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’27 T roadster powered by a blown ’37 Cord V-8 by Lycoming.

He had to run the engine backwards to get the rear drive to work.


 

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’27 T roadster powered by a blown ’37 Cord V-8 by Lycoming.

He had to run the engine backwards to get the rear drive to work.


when not in a hurry off to work, I'm gonna look into this car further. Thanks for ID'ing the engine as I never would have been able too. That thing looks awesome.
 

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when not in a hurry off to work, I'm gonna look into this car further. Thanks for ID'ing the engine as I never would have been able too. That thing looks awesome.


L to R: unknown, Dean Batchelor ?, unknown,
Walt Rose, Randy Shinn
Those exhaust manifolds...

 

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side step over to the Lycoming for a little sound of the engine.

 

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side step over to the Lycoming for a little sound of the engine.

Thanx for the video; it was fun to listen to an unmuffled Cord V8. As a matter of fact, the only V8 engine Lycoming ever built was the 810's L-head V8 (289 cubic inches). It is regarded as one of the best, if not the best, flathead V8s ever made, also, with very good output characteristics, smooth running and lots of potential for additional power (as witnessed by the quick and easy boost achieved by the cash-strapped Cord company when they supercharged it and picked up 50 extra horsepower). It's just a shame that this fine engine died with the Cord empire, since Lycoming was a Cord-held company, too.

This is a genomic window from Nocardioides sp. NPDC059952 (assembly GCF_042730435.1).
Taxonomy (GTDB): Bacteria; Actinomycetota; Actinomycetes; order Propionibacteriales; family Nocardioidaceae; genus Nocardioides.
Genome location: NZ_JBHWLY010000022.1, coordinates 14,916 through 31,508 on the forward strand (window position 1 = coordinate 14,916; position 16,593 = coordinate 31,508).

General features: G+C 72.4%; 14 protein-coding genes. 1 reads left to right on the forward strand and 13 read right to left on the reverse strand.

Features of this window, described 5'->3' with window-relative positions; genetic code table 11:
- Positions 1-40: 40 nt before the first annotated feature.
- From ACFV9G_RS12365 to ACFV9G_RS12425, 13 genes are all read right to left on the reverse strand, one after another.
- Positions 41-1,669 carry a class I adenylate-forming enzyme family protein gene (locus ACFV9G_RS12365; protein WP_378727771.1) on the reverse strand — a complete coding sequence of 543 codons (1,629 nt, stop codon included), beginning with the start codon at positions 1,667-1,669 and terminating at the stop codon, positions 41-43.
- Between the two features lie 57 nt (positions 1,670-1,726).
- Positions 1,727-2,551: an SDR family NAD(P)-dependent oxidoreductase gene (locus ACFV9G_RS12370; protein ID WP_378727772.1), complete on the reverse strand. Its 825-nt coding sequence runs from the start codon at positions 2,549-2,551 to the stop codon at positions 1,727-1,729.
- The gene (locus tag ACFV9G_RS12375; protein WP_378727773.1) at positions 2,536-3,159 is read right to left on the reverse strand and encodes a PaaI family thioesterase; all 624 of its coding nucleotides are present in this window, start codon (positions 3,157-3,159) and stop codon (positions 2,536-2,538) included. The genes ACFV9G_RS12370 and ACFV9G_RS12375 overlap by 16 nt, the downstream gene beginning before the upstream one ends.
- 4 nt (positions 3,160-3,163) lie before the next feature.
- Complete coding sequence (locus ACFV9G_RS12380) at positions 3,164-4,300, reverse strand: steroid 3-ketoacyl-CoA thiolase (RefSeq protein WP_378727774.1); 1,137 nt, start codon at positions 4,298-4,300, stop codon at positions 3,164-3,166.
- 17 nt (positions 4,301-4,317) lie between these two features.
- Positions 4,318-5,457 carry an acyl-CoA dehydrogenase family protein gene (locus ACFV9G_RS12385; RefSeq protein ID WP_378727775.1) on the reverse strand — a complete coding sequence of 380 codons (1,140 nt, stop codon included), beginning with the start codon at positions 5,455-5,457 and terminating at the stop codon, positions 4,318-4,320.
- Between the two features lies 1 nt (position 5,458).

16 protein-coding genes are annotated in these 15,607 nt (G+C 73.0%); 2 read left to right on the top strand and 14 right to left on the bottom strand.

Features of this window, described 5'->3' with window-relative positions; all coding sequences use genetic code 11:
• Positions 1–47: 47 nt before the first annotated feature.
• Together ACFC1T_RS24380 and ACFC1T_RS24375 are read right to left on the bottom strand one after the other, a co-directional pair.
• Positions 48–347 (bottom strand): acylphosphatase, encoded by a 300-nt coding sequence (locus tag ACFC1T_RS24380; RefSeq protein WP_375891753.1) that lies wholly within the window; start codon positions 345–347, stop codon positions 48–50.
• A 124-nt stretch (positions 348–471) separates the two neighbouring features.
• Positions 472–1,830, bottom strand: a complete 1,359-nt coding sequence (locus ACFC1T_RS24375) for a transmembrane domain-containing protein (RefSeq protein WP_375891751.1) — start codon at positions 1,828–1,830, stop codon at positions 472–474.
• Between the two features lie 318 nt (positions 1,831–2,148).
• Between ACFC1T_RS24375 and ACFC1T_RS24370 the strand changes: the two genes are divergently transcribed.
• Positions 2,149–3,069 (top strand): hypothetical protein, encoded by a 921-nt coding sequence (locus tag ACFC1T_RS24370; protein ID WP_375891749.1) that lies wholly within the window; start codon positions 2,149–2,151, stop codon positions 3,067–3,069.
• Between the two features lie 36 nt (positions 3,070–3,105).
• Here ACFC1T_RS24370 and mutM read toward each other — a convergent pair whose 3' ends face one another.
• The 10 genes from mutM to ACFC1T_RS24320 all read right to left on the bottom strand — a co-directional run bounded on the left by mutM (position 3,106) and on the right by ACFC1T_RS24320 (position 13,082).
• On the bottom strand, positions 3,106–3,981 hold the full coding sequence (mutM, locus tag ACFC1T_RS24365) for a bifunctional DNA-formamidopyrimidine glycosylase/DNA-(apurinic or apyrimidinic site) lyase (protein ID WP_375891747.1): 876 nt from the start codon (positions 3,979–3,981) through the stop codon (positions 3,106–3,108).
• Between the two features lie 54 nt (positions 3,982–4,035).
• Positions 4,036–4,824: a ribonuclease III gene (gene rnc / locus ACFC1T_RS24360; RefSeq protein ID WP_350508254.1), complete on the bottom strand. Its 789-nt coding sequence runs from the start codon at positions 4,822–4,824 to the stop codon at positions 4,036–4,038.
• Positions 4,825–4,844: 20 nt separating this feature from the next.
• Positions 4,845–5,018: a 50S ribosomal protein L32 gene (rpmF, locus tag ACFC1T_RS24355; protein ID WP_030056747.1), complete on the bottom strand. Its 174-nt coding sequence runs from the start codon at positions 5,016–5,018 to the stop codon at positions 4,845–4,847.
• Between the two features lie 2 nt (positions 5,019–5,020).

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^ Nicely put, Larry.

Throwback to the turn of the Century here

Christie. First to get a patent on Front Drive

 

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^

The Packard Predictor. What a name.

:eek:

Ghia workers hand beat the body over wooden forms out of sheet metal.

Roll top roof was a necessity just to get in the thing.













 

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FV-QR

Gar Wood, speedboat king - more photos here: http://apps.detroitnews.com/apps/multimedia/gallery.php?id=14531



Gar Wood, left, and his mechanic Orlin Johnson sit on the Miss America X speed boat on the Detroit River in the 1930s. Without formal education in engineering, Garfield Arthur Wood was a marvel at mechanics. He did more than any other American to develop the speedboat, becoming the first man to go 100 miles an hour on water, and the first to do two miles a minute in a boat. (Detroit News Archives)



Gar Wood drives and Orlin Johnson, his mechanic, enjoy the ride in the Miss America X in July 1932. This seven-and-a-half-ton boat held 300 gallons of gas. It boasted four Packard 12-cylinder motors, was 38 feet long with a 10-foot beam and could go 125 mph. (Detroit News Archives)



Gar Wood, whose hair turned white in the 1950s, was nicknamed "the Gray Fox." The son of an Iowa ferry operator, he was 35 and unknown when he arrived in Detroit in 1935. (Detroit News Archives)



Gar Wood (inset) and boat Gar Junior II in 1921 file photo (Detroit News Archives)



The engine of one of Wood's earlier boats, the Gar Wood VIII, is shown in August 1927. (Detroit News Archives)



Wood drives the Gar Wood VIII in August 1927. (Detroit News Archives)



Gar Wood's residence on the man-made island resort of Grayhaven in 1929. Wood was a wealthy man, and he and his wife had homes in Detroit, Algonac, Georgian Bay, Miami and Honolulu.



In 1931, Wood's Miss America IX (bottom) battles Kaye Don and Miss England II on the Detroit River for the coveted Harnsworth Trophy. Both men crossed the starting line early and were disqualified, but Gar's brother George won the race in the Miss America VIII to keep the trophy in America. (Detroit News Archives)